District 1 Update
Medicinal Marijuana Regulation Is a Question of Smart Policy
By Jack Duran
District 1 Supervisor
Having grown up the son of a Deputy Sheriff and serving the public as a Deputy Attorney General with the State Department of Justice, as a board member of the Roseville Joint Union High School District and now your County Supervisor, I think of myself as in tune with laws and policies that protect the public. In 1996, the people of California passed the Compassionate Care Act (CCA), a law that permits the use of medicinal marijuana under limited circumstances. After the CCA’s passage the California Department of Justice issued CCA guidance which included licensure, and implemented the concepts of dispensaries and collectives and plant number allocations for CCA users. However, no regulations concerning local land use or permissible zoning were included in the CCA or DOJ guidance, leaving jurisdictions to develop them on their own.
Over the last twenty plus years cities and counties have been all over the map concerning marijuana policy, some permitted dispensaries and collectives, others banned them, some banned outdoor grows, others banned indoor grows. Although Placer County established a ban on cultivation and dispensaries, this was not effectively enforced and the problem has sky-rocketed out of control with an estimated 4,000 + pot grows existing county wide. Residents are inundated with the smell and sight of plants and safety concerns, along with negative environmental impacts to water and wildlife from illegal pesticide use. Perhaps the worst result is that unregulated cultivation has led to a proliferation of black-market marijuana in our schools. Junior high and high school aged youth report it is far easier for them to obtain marijuana than alcohol.
In 2013, the US Attorney’s office issued guidance concerning its view on federal marijuana prohibitions, juxtaposed with the passage of CCA’s by states. The guidance specifically focused on abuse of medicinal marijuana in eight specific areas, none of which included personal use under a state that had passed a CCA. Although marijuana remains a Schedule 1 drug, the federal government’s position has been hands off, unless one of the eight areas was transgressed. (A schedule 1 is a drug with no currently accepted medical use and high potential for abuse.)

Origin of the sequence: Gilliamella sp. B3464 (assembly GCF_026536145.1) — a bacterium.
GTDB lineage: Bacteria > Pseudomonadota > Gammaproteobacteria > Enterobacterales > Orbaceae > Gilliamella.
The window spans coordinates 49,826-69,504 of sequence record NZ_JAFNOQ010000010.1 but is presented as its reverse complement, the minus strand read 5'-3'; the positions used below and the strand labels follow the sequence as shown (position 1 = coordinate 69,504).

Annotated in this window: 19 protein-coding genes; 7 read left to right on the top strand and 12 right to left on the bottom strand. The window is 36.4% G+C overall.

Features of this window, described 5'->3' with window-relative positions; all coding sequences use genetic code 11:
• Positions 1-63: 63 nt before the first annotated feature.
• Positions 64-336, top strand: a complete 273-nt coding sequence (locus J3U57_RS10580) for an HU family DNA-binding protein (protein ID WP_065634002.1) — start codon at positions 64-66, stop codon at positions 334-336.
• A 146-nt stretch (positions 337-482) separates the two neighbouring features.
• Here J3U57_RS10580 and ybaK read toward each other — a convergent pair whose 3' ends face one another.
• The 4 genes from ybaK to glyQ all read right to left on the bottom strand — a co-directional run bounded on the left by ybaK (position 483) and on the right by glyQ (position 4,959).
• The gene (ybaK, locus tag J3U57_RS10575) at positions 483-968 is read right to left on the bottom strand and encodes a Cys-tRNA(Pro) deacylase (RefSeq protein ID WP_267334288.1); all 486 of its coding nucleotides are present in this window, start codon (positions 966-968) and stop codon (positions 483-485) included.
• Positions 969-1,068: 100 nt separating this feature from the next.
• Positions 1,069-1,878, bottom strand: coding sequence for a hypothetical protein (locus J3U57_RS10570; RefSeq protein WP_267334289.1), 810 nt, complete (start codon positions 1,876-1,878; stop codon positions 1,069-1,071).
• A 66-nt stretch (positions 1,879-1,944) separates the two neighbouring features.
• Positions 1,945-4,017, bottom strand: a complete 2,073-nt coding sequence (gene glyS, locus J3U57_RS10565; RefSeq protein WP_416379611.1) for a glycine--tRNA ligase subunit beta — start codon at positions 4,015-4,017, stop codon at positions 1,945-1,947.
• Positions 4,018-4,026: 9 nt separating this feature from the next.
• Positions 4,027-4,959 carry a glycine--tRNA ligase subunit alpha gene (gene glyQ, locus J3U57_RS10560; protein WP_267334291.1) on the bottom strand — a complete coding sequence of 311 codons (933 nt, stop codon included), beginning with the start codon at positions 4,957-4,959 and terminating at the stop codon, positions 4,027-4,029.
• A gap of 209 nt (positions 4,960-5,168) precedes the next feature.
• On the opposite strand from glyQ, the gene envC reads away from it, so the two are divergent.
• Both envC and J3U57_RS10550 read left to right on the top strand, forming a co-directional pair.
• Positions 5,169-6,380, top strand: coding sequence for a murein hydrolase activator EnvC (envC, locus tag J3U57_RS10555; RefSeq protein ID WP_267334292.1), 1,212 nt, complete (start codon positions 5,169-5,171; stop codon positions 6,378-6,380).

In 2014, Congress did the unthinkable; it defunded the United States Drug Enforcement Agency from enforcing federal marijuana laws in any state that had passed a CCA. In sum, in those states, including California, that have a CCA on the books, federal funds cannot be used for federal enforcement purposes. Local Congressman, Tom McClintock, R-Elk Grove, signed onto that bill, which was carried over into federal spending for fiscal year 2015-16. Currently, the United States Drug Enforcement Agency is contemplating rescheduling marijuana at the request of Congress. A decision on re-scheduling is anticipated this summer.
In October 2015, the California legislature enacted three separate bills, Assembly bills 266 and 243, and Senate bill 643, collectively called the Medical Marijuana Regulation and Safety Act (MMRSA). The Act provides the backbone of the regulatory framework for cultivation, manufacturing, dispensation and licensure of medicinal marijuana in California. Complete regulations are presently in development by the state legislature and are anticipated within twelve to eighteen months.